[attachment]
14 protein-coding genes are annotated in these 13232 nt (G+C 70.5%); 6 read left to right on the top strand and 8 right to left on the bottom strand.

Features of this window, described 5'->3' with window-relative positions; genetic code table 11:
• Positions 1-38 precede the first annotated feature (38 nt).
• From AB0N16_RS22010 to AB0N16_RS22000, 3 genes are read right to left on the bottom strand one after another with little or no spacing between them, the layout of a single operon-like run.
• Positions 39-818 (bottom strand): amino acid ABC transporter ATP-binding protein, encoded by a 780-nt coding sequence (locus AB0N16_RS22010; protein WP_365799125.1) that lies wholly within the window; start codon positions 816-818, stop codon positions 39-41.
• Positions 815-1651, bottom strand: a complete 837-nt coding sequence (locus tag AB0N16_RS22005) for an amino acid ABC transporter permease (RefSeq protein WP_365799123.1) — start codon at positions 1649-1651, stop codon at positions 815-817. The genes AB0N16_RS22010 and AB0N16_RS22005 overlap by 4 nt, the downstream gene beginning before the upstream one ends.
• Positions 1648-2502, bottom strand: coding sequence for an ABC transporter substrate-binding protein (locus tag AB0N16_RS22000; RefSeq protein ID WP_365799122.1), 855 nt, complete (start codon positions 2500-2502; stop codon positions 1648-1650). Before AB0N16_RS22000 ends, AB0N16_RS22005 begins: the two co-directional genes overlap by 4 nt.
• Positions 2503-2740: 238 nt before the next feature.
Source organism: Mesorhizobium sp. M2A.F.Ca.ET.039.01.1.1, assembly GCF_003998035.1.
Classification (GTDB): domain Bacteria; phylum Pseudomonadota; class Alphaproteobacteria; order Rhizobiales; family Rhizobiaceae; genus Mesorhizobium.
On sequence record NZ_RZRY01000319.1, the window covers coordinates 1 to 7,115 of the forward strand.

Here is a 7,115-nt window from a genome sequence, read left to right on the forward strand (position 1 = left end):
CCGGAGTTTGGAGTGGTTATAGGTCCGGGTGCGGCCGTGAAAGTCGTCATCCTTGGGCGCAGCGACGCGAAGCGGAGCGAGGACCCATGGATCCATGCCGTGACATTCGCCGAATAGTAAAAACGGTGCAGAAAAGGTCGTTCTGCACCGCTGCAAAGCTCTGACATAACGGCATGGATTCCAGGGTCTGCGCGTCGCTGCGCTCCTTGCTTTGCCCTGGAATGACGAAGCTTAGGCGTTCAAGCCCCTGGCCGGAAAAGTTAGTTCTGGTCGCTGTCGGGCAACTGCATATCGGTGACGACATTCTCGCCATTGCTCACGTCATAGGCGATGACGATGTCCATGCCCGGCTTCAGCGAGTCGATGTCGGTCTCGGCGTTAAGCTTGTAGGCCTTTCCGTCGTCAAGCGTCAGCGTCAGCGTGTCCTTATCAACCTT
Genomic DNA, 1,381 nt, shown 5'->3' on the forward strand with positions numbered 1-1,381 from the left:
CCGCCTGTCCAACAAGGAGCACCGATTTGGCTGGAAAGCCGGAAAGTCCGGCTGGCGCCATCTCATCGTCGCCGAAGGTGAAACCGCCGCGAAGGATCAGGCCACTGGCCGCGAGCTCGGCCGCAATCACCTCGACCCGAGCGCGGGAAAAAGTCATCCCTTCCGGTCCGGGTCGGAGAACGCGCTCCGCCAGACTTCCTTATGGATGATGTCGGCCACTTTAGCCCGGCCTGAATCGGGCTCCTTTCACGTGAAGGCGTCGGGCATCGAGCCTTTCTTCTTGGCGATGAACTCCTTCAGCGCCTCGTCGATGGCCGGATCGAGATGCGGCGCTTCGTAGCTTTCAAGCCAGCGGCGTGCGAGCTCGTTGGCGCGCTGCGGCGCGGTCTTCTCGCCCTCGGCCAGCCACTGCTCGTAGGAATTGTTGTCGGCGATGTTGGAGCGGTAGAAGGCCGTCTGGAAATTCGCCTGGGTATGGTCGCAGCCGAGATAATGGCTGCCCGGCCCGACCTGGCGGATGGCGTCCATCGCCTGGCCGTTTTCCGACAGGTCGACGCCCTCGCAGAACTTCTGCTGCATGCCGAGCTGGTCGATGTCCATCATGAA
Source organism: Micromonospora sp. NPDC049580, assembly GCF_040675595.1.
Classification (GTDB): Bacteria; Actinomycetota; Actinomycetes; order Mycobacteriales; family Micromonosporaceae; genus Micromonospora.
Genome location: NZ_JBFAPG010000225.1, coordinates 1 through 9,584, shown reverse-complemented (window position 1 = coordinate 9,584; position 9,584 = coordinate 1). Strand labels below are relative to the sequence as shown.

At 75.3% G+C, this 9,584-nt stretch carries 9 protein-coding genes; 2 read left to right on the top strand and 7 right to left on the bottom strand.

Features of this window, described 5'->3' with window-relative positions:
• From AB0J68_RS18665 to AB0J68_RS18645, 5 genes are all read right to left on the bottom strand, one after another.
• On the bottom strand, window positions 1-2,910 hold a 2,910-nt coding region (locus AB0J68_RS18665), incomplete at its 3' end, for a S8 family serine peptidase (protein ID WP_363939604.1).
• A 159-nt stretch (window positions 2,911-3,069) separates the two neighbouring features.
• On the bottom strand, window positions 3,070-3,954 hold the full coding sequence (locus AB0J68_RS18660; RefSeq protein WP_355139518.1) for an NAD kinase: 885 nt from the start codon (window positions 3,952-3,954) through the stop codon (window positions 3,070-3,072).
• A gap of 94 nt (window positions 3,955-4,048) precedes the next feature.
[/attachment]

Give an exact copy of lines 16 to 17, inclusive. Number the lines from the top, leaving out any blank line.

Source organism: Micromonospora sp. NPDC049580, assembly GCF_040675595.1.
Classification (GTDB): Bacteria; Actinomycetota; Actinomycetes; order Mycobacteriales; family Micromonosporaceae; genus Micromonospora.